Firms pitch new rocket to NASA for manned flights

Posted by Kate Taylor

Two major rocket companies - ATK and Astrium - are in talks with NASA about a new vehicle which would carry out manned flights to the International Space Station (ISS).

The Liberty rocket would be based on two existing propulsion systems.

ATK would supply the human-rated first stage, developed under NASA’s Space Exploration Program. This five-segment solid rocket first stage is based on the Space Shuttle’s four-segment solid rocket boosters, which have flown 107 successful missions since 1988.

Astrium - developer and manufacturer of the Ariane 5 launcher - is teaming up with propulsion company Snecma for the second stage, based on the liquid-fueled cryogenic core of the Ariane 5 vehicle, powered by the Vulcain 2 engine.

Ariane 5, operated by Arianespace, has launched more commercial satellites than any other launch vehicle in the world.

"This team represents the true sense of international partnership in that we looked across borders to find the best for our customers," said Blake Larson, president of ATK Aerospace Systems Group.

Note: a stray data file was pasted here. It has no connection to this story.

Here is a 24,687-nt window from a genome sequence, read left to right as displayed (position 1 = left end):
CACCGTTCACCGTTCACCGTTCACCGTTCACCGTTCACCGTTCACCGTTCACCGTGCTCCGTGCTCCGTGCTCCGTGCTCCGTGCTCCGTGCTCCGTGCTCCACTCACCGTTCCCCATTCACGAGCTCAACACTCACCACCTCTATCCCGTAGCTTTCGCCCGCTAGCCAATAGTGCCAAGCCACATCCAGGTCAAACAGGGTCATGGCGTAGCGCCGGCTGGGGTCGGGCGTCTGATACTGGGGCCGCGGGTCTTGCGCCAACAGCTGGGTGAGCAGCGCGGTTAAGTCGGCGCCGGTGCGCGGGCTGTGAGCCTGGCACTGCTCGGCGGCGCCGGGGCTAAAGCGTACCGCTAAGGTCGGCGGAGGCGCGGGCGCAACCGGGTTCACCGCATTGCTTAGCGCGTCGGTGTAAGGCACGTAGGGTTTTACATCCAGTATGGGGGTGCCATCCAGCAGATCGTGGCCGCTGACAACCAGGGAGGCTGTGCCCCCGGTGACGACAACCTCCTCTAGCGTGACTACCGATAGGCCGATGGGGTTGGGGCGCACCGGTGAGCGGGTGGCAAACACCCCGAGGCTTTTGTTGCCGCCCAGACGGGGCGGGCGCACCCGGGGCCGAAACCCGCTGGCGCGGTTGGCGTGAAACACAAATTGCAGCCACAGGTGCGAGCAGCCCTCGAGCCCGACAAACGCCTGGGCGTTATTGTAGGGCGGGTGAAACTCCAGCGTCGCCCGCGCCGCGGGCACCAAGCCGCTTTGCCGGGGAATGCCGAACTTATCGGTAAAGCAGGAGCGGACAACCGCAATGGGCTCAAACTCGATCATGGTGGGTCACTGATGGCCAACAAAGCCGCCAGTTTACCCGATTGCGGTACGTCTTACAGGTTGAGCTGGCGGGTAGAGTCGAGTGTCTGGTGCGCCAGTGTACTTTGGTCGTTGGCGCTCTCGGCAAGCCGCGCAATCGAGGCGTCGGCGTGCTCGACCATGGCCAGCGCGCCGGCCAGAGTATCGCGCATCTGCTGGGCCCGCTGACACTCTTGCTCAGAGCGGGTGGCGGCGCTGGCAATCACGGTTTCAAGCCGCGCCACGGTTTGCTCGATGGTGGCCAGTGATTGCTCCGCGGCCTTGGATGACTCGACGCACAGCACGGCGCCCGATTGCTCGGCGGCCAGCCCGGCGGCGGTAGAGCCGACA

"Together we combine unique flight-proven systems and commercial experience that allows us to offer the market’s most capable launch vehicle along with flexibility to meet a wide variety of emerging needs. Liberty provides greater performance at less cost than any other comparable launch vehicle."

Liberty would be able to deliver 44,500 pounds to the ISS, allowing it to carry any crew vehicle in development.

As it's based on already-approved technologies, the team believes it can carry out an initial flight by the end of 2013 and a second test flight in 2014, moving to full operational capability in 2015.

"The Liberty initiative provides tremendous value because it builds on European Ariane 5 launcher heritage, while allowing NASA to leverage the mature first stage," said Charlie Precourt, vice president and general manager of ATK Space Launch Systems.

"We will provide unmatched payload performance at a fraction of the cost, and we will launch it from the Kennedy Space Center using facilities that have already been built. This approach allows NASA to utilize the investments that have already been made in our nation’s ground infrastructure and propulsion systems for the Space Exploration Program."